Amid statue debate, Miller defends Taney's legacy
A statue of former Supreme Court Chief Justice Roger B. Taney was removed from the State House grounds early Friday morning, following a key state committee vote, cast by email earlier this week. Taney is best known for writing the 1857 Dred Scott decision that upheld slavery by ruling that black people could not be US citizens.
But a day after the State House Trust voted, Senate President Mike Miller jumped to Taney’s defense.
In a letter sent Thursday to Gov. Larry Hogan, Miller — the only member of the four-person State House Trust who opposes removing the statue — criticized the decision not to discuss Taney's legacy at a public meeting before voting.
Lt. Gov. Boyd Rutherford, representing Hogan on the committee, voted in favor of removing the statue, as did House Speaker Michael Busch and Charles Edson, chairman of the Maryland Historical Trust. Miller did not vote.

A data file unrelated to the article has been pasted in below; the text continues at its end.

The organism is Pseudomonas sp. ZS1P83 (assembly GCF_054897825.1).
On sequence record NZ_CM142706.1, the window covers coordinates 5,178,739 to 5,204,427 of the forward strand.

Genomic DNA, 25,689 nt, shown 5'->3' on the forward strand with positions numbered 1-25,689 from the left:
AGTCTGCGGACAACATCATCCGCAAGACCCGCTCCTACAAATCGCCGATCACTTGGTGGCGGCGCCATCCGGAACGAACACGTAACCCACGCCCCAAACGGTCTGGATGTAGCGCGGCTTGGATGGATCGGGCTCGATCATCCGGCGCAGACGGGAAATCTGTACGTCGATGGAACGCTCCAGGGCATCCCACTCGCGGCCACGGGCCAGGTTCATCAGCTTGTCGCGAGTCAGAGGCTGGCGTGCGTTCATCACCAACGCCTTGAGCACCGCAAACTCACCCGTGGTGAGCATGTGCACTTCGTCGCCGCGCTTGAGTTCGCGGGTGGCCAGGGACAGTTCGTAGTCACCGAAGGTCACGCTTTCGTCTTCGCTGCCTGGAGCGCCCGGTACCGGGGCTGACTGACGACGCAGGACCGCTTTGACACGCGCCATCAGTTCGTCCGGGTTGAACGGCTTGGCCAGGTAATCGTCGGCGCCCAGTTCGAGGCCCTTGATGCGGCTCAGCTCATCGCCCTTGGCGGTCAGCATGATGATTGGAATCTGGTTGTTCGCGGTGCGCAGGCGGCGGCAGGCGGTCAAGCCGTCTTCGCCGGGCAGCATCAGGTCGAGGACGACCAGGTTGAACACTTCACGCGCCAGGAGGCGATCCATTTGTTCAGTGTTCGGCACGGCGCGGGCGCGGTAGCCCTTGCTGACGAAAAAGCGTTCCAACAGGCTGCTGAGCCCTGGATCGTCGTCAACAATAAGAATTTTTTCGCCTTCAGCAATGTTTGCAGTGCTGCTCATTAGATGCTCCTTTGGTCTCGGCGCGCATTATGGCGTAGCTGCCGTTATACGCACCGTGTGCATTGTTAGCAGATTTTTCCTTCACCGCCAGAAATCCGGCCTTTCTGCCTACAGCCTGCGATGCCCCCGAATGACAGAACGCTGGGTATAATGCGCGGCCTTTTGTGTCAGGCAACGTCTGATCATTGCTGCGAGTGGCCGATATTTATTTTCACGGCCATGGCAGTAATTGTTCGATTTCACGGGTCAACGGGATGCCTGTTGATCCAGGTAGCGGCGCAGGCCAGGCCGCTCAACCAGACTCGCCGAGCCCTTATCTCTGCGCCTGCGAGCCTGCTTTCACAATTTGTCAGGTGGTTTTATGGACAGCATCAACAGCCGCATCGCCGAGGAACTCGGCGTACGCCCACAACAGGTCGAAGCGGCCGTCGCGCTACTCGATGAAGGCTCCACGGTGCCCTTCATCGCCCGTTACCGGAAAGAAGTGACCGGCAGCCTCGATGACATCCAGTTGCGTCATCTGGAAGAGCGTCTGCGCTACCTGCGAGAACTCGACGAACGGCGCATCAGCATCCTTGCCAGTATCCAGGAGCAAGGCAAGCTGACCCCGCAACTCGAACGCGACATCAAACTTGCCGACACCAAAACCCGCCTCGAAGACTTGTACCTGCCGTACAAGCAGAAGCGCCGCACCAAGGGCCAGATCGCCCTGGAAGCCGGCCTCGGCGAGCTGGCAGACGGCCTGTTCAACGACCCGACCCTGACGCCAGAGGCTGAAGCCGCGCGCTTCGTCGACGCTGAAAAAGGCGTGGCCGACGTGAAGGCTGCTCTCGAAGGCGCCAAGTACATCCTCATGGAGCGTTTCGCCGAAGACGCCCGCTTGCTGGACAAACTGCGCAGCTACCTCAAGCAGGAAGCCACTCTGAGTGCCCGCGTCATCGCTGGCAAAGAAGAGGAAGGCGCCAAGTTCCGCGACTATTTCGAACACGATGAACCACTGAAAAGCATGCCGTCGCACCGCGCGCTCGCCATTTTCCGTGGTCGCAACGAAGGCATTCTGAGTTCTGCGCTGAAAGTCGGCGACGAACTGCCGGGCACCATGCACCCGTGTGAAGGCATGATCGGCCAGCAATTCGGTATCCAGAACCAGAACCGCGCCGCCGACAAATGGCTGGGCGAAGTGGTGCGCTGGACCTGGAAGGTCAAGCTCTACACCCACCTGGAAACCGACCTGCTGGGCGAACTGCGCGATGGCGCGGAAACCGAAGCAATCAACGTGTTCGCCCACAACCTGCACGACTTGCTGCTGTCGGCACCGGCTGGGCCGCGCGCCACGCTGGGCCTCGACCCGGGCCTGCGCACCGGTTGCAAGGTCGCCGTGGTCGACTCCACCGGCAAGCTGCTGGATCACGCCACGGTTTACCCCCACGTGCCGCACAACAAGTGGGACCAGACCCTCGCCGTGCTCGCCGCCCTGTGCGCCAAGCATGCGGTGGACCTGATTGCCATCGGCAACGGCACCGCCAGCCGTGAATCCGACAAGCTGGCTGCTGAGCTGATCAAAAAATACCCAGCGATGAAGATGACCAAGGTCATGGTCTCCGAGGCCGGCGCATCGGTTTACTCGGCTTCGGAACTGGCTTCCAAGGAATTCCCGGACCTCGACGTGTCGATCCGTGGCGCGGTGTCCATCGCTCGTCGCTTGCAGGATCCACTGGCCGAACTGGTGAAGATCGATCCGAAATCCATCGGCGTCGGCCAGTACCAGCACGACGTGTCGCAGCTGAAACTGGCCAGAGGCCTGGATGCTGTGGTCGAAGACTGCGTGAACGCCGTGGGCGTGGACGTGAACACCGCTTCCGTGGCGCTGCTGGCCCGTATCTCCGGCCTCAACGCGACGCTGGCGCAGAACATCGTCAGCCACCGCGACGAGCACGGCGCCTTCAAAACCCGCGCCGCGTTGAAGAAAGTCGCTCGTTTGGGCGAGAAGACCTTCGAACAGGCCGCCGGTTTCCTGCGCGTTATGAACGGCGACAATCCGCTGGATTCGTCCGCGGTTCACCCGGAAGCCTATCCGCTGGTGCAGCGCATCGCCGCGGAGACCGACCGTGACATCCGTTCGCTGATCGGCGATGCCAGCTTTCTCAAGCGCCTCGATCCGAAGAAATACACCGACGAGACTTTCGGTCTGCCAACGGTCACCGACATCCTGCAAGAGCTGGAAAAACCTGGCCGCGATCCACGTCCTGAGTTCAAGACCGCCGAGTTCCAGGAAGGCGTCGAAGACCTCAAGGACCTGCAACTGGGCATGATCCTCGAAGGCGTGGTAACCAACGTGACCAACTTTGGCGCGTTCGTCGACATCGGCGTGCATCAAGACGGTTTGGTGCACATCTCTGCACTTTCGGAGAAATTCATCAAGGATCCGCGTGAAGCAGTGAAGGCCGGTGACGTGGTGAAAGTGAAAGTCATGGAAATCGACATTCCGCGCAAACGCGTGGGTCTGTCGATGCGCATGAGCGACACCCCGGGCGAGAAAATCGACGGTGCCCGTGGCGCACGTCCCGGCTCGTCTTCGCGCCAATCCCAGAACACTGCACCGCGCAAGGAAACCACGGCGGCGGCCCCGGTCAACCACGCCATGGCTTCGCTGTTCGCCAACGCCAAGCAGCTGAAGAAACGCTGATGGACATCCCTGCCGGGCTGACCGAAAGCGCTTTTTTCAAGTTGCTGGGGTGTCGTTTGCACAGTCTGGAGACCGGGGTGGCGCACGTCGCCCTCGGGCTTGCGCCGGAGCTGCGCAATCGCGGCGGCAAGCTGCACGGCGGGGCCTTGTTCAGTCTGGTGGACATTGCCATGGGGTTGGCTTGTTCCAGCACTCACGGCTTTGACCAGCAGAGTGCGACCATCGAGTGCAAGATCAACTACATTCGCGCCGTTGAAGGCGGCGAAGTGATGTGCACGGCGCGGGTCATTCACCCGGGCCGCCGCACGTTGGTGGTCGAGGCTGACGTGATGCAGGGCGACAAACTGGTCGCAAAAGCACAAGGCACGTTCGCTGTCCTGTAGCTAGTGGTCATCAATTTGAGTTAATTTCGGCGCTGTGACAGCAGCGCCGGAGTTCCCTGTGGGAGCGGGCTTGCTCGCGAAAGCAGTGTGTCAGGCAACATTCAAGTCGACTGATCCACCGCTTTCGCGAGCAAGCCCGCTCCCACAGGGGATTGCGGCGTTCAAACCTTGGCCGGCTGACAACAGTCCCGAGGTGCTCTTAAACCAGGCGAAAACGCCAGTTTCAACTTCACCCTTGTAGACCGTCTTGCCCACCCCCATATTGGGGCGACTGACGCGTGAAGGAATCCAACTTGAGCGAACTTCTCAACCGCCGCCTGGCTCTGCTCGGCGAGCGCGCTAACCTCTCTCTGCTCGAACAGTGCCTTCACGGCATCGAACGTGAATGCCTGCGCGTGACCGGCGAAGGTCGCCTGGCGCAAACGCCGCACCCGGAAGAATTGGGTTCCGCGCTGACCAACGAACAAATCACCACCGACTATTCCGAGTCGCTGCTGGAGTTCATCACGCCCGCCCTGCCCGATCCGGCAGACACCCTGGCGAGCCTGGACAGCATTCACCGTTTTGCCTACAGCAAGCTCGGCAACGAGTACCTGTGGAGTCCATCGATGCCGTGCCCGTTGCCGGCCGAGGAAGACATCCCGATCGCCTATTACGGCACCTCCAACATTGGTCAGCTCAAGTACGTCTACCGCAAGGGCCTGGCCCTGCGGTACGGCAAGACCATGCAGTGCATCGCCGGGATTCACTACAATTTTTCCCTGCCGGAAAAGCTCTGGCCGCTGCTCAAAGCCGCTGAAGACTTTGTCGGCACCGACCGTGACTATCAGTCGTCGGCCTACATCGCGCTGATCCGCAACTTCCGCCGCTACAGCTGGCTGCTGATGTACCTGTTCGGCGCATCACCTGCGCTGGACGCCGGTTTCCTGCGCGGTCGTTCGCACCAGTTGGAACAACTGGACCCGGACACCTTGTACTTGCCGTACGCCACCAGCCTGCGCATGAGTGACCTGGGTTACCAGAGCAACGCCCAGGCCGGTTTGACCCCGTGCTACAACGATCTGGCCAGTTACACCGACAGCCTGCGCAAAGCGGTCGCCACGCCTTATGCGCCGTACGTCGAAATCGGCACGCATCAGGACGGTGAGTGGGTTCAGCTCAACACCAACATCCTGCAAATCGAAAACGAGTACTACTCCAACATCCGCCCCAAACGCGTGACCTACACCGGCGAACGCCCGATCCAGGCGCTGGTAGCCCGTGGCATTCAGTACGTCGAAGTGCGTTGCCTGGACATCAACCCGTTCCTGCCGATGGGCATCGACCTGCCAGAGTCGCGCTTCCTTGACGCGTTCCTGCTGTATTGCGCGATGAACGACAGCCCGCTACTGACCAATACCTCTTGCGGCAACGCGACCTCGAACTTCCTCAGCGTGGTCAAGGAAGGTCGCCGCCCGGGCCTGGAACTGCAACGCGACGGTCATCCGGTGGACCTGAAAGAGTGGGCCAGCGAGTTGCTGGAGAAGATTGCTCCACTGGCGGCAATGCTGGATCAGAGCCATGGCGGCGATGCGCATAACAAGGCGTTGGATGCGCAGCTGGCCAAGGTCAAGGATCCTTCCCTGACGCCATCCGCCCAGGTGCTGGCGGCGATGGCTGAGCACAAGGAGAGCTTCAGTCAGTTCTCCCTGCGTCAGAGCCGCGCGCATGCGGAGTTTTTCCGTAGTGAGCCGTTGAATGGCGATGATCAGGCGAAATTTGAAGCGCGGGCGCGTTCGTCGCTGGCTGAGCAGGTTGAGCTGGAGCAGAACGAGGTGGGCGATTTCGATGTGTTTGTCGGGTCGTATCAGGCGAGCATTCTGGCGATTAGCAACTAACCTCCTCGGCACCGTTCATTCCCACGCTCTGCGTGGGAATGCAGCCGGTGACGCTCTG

Although Taney is best known for a decision that declared that blacks had no, quote, “rights the white man is bound to respect,” Miller noted that he also served in several roles in state and federal government.
Taney was U.S. Attorney General and Secretary of the Treasury under President Andrew Jackson. He was the first Catholic justice of the Supreme Court and the only Chief Justice from Maryland.
Earlier this week, Baltimore removed a second statue of Taney from its pedestal on Mount Vernon Place.